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On Marriage

POSTED ON 20.10.2016

Marco and I celebrated three years of marriage last week. I can’t believe how quickly the time has gone, in some ways, and in others, I can’t believe it’s only been three years. So much has happened to us and in our lives since that day that it sometimes feels like a lifetime that we’ve been together.

When we got married, I was 22. At the time, in Italy, and maybe even in Europe in general, that was unheard of. We were just too young. “What are you doing?” my friends would ask me. Another well-wisher felt it would be appropriate to share the old proverb: “Chi non vive prima, vive dopo“, he who doesn’t live before, lives afterward. Not a very promising start to a life together. The week before our wedding I was at the hairdresser’s and a lady told me: “it’s not too late, don’t do it.” Even though in my humble opinion, it was, in fact, too late, I still wouldn’t have backed out for anything in the world.

After a year together I was in England for a summer job and my colleagues asked me if I regretted our decision, and I remember saying “it was the best decision we ever made”. To be honest, that really sums it up for me. But before you get thinking that it’s all perfect and all romantic, let me explain that statement.

Recently, I’ve been studying an old Irish play called the Playboy of the Western World. One of the central themes of the play is real vs. idealistic, which has always been one of my favourite themes in literature. The main character is faced with a decision between two women: the idealist and the realist. In the end, he chooses neither because the idealist is unable to accept the reality of the messiness of human experience and the realist is unable to understand his wish to emerge the hero.

In an academic article I read, the author wrote: “Neither wins Christy [the protagonist] because neither can do both. Christy triumphs in the end because he can dream and do the ‘dirty deeds’ to make his dream come true.”

Now whilst I’m hesitant to compare marriage to a “dirty deed” I do believe that reconciling one’s romantic hopes of love and happiness with the reality of everyday life is the key to a good and happy marriage.

The idealist, when they see after a few weeks or months the work involved, the humanity involved, the messiness, and the difficulty, will become disappointed, bitter, and hurt. The realist, who believes maybe that marriage is simply a contract, misses out on the potential beauty and intimacy. The winners are the ones who can dream, who can hope for an inspiring love, but who are also willing to fight it out, persevere, love their partner even when they wake up every. single. day. without a single centimeter of duvet to cover them (!)

Jokes aside, marriage involves so much work. That’s why, when I see young couples rush into it with just idealistic hope, it does concern me. When I see couples only planning and dreaming about the wedding day itself, it really concerns me. Because there is so much more to it than that. Everyday life is hard, it can feel like the “dirty deeds” I mentioned from the play, it takes 100% commitment.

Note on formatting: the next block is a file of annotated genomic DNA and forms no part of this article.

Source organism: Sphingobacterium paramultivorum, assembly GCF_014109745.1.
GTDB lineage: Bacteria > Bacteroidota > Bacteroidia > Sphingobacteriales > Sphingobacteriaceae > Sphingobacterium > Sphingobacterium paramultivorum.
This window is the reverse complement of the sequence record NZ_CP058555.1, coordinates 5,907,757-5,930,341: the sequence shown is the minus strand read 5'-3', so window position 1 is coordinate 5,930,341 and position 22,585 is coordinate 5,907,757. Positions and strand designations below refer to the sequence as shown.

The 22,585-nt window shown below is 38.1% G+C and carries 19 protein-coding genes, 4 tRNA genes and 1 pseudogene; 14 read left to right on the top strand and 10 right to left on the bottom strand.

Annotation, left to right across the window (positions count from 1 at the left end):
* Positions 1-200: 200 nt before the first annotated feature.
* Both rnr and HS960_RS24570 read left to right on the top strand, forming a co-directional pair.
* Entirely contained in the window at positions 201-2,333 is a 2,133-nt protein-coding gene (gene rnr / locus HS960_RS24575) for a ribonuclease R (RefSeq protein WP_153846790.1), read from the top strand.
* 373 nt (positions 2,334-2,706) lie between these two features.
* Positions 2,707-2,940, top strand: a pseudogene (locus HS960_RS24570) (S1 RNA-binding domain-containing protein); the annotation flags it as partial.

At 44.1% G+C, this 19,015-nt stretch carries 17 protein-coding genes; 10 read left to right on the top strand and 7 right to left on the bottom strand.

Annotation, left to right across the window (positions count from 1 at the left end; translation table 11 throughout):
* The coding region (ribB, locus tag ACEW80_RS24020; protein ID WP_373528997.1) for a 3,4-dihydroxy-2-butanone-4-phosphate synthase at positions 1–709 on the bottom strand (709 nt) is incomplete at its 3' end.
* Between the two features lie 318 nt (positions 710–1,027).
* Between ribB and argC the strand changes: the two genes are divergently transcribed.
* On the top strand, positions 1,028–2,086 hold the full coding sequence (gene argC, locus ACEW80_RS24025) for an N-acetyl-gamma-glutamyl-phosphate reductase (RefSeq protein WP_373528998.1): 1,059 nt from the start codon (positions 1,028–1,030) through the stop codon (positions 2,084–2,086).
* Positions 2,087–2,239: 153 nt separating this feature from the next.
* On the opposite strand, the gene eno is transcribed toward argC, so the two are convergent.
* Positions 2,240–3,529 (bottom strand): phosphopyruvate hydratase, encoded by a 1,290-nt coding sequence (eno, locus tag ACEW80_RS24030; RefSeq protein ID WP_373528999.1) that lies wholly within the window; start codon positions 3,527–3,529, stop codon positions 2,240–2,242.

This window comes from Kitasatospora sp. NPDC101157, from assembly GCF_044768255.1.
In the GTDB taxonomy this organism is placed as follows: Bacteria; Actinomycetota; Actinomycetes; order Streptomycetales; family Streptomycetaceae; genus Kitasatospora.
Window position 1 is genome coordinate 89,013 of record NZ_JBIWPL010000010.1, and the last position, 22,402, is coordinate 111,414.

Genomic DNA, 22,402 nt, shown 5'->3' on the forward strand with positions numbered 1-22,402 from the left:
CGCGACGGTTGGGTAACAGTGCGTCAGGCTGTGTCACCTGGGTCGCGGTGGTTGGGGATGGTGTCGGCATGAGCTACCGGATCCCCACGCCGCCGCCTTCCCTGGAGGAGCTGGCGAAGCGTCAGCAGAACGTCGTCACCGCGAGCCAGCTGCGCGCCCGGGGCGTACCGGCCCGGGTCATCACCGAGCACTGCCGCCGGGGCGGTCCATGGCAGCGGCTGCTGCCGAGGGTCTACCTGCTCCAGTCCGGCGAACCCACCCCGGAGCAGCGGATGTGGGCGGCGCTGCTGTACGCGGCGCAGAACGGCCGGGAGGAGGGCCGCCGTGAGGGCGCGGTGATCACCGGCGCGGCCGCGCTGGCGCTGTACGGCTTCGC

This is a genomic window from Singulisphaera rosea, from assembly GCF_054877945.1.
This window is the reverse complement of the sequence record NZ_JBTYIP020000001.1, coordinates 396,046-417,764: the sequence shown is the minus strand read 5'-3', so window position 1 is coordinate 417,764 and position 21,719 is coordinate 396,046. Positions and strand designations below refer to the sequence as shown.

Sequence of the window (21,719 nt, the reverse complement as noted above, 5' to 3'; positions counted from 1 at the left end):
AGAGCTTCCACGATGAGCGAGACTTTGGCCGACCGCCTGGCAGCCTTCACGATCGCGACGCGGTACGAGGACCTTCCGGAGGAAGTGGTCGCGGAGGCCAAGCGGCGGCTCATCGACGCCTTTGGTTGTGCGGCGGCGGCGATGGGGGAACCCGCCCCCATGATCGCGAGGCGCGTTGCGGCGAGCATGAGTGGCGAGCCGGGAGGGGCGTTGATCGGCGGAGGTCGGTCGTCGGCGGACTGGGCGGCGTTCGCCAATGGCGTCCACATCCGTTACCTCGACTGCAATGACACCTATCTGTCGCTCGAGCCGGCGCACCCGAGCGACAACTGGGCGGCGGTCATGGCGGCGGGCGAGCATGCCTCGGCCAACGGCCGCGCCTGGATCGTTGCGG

So while I am no expert, (I will probably never be an expert on such a subject), I can say that I am eternally grateful for my marriage, for a person who has chosen to love me unconditionally, for a person in my life to grow with and grow old with. I hope that we will continue to “triumph” because we are able to balance our hopes and dreams with the reality of life. Without growing bitter, cynical, and filled with disappointment.

So many people who start out their marriages full of hope and idealism end up cynical out of disappointment. I know some people who would even say that it’s better not to hope or have expectations at all, in order to avoid disappointment and hurt. I think that would be a terrible way to live. I think that the hope we have in our relationships is what propels them forward. The belief that life can be beautiful together. The most important thing is the willingness to work on it that goes hand-in-hand with this hope.

The world seems to see marriage so negatively, as a ball and chain or a cage; “settling down” makes us think of people giving up their dreams to start a family. As if marriage and any other sort of ambition are mutually exclusive. Other people think that marriage will solve their problems, that having somebody to love will make everything perfect. I think that both are incredibly distorted views of marriage.

I think that the beauty of it lies in the hardships and the work. If you’re willing to put your cynicism aside and temper your idealism with the reality of what it takes, it can be happy and it can bring fulfillment. Instead of holding you back from your dreams it can help you reach them a thousand times over.

So when I say marriage was the best decision I ever made, I mean everything that marriage involves, the fighting, the apologising, the compromising, the listening, the explaining (which can be hard), the loving, the laughing, the joking, the believing in one another. Marco and I are each other’s biggest fans. I couldn’t be prouder of the man he has become and I know, without a doubt, without having to ask him, that he feels the same about me.


p.s. Thanks to the amazingly talented and beautiful Jannah Whalley for photos that mean the absolute world to us!